Grassley Feels the Heat
The last, faint hope for truly bipartisan health reform rests with Sen. Chuck Grassley of Iowa -- and faint may be overstating the prognosis.
The 75-year-old Republican has been browbeaten by his leadership for collaborating with Montana Democrat Max Baucus, the chairman of the Finance Committee on which Grassley is the ranking Republican.
Grassley has been besieged by nervous constituents during this most tumultuous of August recesses. He's up for reelection next year and is worried about a primary challenge. He's eager to become the ranking member of the Judiciary Committee when his tenure on Finance is up, and is said to fear that he'll be denied the post if he goes wobbly on Democrats.
"There is tremendous pressure on both Chuck Grassley and Max Baucus to walk away" from health-care negotiations, one Republican senator told me. "That accounts for why you see Grassley doggedly going to these meetings, working very hard, but then he'll get nervous about it and say, 'Well, even if I support it, unless a majority of the caucus supports it, I won't vote for it.' I think those kinds of mixed messages reflect the tremendous pressure that he's under."
Senate Minority Leader Mitch McConnell of Kentucky and Minority Whip Jon Kyl of Arizona "are working this very hard," said one Democrat involved in the health-care talks. "They have berated [Grassley] directly about the degree of his participation so far, and they work hard to prevent other people from going along."
But as much as people focus on health reform as a legacy issue for the ailing Sen. Ted Kennedy, it is also -- or could be -- Grassley's legacy as well.
He's logged hundreds of hours on health-care overhaul, an issue he describes as "more sweeping than anything I've ever worked on" during his three-plus decades in Congress. Grassley has an impressively wide stubborn streak and a history of defying the GOP leadership -- on energy taxes, on children's health care, on economic stimulus.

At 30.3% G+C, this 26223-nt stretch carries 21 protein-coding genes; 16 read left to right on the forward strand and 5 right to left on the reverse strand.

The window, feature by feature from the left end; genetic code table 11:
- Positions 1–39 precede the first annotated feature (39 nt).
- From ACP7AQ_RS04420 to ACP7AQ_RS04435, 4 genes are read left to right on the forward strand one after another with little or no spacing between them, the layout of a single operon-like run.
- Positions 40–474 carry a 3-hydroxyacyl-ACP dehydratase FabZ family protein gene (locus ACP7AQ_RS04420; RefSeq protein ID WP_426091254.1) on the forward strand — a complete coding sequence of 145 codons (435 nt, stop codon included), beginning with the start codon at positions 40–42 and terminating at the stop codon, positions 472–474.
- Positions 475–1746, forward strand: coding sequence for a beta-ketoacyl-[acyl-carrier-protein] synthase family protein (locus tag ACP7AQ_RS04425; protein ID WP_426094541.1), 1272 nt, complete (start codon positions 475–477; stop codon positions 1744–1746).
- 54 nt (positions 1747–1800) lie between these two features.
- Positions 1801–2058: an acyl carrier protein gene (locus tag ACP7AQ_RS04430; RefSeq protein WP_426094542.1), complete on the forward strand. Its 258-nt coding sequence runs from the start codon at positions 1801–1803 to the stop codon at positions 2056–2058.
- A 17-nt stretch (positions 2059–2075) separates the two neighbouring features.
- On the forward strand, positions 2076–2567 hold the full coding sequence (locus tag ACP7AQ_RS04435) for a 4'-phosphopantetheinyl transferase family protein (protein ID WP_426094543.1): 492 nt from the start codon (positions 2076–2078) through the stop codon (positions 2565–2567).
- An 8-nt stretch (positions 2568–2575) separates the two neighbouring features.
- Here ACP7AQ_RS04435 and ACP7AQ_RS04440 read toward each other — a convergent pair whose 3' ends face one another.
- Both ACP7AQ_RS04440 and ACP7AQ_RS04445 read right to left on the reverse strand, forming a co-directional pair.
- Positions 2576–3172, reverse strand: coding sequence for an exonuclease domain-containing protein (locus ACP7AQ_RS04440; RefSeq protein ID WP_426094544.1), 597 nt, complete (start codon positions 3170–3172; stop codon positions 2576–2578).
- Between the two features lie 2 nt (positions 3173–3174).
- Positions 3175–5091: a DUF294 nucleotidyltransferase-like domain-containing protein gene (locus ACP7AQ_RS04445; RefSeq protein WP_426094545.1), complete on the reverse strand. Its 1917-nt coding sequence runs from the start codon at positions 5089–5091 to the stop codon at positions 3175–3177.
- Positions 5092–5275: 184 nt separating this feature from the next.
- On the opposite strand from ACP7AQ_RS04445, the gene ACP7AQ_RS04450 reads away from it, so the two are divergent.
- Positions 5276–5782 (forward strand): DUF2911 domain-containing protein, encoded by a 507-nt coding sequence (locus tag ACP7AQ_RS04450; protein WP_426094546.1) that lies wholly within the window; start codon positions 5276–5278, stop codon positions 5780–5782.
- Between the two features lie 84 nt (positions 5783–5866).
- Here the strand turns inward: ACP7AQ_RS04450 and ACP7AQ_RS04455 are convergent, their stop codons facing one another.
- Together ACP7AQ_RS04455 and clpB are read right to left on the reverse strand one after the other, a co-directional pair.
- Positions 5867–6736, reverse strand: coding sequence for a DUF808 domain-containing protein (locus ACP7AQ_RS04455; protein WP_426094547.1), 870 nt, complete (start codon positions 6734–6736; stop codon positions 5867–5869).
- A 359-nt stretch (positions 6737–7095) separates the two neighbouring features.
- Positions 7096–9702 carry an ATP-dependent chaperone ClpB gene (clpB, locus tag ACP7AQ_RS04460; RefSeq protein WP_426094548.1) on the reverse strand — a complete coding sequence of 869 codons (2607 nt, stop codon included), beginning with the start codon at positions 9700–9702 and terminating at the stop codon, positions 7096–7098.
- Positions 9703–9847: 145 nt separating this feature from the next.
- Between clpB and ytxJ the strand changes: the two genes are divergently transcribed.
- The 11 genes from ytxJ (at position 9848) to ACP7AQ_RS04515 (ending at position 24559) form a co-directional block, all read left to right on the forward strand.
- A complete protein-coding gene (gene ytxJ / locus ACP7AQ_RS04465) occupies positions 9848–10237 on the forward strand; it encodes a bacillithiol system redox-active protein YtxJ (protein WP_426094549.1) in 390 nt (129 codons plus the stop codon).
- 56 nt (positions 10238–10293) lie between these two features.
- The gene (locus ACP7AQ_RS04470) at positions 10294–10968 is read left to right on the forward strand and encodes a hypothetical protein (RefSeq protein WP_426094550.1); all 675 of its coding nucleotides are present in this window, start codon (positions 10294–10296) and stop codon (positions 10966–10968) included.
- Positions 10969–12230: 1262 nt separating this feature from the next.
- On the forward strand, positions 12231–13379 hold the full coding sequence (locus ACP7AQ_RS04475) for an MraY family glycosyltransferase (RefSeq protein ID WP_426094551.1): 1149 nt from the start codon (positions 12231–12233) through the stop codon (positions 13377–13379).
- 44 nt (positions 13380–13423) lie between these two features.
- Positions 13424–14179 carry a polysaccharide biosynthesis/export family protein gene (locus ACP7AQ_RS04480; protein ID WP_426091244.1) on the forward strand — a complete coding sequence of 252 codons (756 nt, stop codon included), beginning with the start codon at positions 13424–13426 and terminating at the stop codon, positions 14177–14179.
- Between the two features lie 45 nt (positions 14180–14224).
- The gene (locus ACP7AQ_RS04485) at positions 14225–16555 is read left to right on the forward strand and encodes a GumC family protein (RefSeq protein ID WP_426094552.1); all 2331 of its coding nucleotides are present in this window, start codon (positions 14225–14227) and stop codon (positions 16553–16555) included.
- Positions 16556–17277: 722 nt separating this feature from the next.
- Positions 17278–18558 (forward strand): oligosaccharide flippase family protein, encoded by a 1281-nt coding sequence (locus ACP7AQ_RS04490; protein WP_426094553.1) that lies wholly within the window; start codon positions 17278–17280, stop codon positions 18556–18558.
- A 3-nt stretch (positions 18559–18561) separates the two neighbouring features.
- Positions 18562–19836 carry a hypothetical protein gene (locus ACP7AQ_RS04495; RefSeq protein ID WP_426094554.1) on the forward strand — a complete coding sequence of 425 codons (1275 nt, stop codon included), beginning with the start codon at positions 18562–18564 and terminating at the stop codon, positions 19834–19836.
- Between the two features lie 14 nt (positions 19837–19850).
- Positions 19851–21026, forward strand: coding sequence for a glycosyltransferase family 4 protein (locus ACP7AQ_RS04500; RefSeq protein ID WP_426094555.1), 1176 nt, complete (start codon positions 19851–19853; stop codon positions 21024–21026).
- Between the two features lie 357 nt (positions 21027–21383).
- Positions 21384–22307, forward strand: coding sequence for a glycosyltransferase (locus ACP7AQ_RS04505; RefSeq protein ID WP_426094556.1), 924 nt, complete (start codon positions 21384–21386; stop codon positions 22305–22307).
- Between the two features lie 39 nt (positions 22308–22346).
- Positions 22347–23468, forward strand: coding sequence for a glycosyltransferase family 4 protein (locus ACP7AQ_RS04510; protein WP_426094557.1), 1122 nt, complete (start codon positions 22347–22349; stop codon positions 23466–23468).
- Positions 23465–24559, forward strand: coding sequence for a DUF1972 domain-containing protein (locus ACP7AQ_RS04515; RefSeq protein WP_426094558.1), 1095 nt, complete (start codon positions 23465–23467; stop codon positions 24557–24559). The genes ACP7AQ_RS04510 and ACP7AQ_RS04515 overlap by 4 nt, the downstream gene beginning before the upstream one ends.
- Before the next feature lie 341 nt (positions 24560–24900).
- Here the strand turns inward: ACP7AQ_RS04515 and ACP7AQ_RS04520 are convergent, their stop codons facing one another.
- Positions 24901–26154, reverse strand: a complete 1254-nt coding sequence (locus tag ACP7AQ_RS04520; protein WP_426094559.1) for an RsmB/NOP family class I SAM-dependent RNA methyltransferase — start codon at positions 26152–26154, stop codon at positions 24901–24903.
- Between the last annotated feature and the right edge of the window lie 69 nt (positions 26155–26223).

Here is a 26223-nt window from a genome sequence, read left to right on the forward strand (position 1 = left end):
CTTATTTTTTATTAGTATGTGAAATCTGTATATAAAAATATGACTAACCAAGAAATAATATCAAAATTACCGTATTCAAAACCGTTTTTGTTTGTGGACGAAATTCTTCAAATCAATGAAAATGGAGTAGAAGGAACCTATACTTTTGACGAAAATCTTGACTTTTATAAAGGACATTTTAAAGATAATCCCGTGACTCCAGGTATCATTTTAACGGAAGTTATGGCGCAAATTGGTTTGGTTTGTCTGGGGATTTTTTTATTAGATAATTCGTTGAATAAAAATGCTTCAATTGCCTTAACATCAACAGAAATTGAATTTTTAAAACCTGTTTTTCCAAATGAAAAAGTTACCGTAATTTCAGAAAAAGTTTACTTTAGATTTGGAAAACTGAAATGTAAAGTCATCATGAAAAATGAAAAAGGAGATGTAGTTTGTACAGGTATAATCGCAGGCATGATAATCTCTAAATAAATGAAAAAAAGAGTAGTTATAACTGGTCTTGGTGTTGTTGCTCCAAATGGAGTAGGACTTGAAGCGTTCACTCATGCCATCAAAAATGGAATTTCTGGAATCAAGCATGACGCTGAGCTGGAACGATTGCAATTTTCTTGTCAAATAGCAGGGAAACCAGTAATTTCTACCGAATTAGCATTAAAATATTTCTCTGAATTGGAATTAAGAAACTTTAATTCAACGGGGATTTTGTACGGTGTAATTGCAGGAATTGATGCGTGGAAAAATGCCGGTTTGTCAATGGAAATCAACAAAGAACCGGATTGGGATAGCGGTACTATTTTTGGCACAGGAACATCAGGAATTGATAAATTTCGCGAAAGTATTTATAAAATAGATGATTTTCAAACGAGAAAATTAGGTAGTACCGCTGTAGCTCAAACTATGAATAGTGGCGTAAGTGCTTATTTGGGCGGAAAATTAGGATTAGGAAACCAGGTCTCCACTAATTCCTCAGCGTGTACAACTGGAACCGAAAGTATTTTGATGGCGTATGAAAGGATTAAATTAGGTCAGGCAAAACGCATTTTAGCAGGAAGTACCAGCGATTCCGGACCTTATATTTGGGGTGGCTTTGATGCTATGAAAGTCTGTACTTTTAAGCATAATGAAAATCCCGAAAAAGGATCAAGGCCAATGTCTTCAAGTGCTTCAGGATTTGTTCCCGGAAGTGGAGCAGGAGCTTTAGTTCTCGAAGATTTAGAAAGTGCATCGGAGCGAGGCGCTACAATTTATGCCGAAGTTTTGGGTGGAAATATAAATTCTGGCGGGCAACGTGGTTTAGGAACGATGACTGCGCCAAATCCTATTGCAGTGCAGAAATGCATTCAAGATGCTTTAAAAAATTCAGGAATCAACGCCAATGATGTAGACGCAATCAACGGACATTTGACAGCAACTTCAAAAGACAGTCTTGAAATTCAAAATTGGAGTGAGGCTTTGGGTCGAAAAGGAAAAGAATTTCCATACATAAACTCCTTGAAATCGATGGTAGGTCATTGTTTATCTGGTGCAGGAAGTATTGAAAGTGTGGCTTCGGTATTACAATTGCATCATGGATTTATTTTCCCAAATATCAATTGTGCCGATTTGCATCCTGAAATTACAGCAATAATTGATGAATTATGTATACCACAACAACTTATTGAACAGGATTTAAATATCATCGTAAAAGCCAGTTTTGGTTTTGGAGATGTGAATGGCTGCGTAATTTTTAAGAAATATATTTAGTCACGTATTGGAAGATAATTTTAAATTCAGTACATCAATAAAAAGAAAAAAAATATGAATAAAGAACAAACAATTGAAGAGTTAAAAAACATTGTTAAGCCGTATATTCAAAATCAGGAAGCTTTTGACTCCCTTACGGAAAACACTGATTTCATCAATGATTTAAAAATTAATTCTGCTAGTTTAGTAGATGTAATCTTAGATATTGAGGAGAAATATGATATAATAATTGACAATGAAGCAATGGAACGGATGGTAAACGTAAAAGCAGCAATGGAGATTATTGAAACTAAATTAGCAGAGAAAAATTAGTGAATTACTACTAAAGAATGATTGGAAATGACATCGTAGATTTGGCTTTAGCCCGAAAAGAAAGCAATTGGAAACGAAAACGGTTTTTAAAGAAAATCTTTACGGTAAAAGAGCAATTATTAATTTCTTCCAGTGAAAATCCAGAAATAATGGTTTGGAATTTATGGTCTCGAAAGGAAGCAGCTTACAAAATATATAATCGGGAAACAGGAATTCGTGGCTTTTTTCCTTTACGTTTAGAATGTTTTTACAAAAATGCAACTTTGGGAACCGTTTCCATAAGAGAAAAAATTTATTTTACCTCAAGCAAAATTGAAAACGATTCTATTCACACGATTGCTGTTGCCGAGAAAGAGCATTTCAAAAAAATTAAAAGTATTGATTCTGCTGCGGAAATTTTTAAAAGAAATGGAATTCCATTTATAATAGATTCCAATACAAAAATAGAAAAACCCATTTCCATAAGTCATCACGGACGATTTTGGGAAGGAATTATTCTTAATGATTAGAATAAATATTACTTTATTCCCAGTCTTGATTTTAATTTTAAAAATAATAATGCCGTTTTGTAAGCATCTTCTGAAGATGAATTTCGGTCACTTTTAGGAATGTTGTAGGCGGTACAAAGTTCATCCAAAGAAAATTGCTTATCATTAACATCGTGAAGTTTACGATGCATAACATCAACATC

He has a close relationship with Baucus; they are, as one person who's worked with both of them put it, two senators "from big square states in the middle of the country where there's a lot of moderate people."
I caught up with Grassley Tuesday by telephone, when he was at the Des Moines airport, and, without being prompted, he brought up -- and disputed -- the perception that he had shifted positions during the course of the recess and backed away from comprehensive reform. "I think in my town meetings I haven't been saying anything that I haven't been saying for three or four months before," Grassley said.
Perhaps, but he didn't sound terribly eager to lead the charge for a far-reaching overhaul. He described the prevailing sentiment at his town hall meetings -- he held four on Monday alone -- as "slow down, deliberate, do it right, maybe do it incrementally." Grassley acknowledged that the health system is so intertwined that it is difficult to tweeze out pieces to fix one by one, but said that his goal is "do it comprehensively and still do it in a way that expresses to the people that you aren't trying to upset the apple cart. That's the impression people have: that they're not going to know their health-care system as they now know it."
Even more, he said, "health care is kind of the straw that broke the camel's back" on broader public concern over the deficit and government intervention into the private sector. "There is real fear for the future of our country, so we have to assess our activities in light of all that fear," he said.
Indeed, health reform is an enormous and uncertain undertaking at a moment of economic peril. This is why responsible politicians such as Grassley should be trying to educate voters, not stoke their fears with warnings about pulling the plug on Grandma. And it is why Democrats should be nervous about losing the Grassleys of the congressional world. Shared risk in an enterprise this ambitious is a smart strategy.
As for why Grassley should lead instead of counting Republican noses, my argument is this: If health reform passes, he will be remembered more for his role in making that happen than whether he was elected to a sixth term or what committee he served on as ranking member. If it doesn't, well, what's the point of serving in a body so riven by partisan politics that it is unable to function?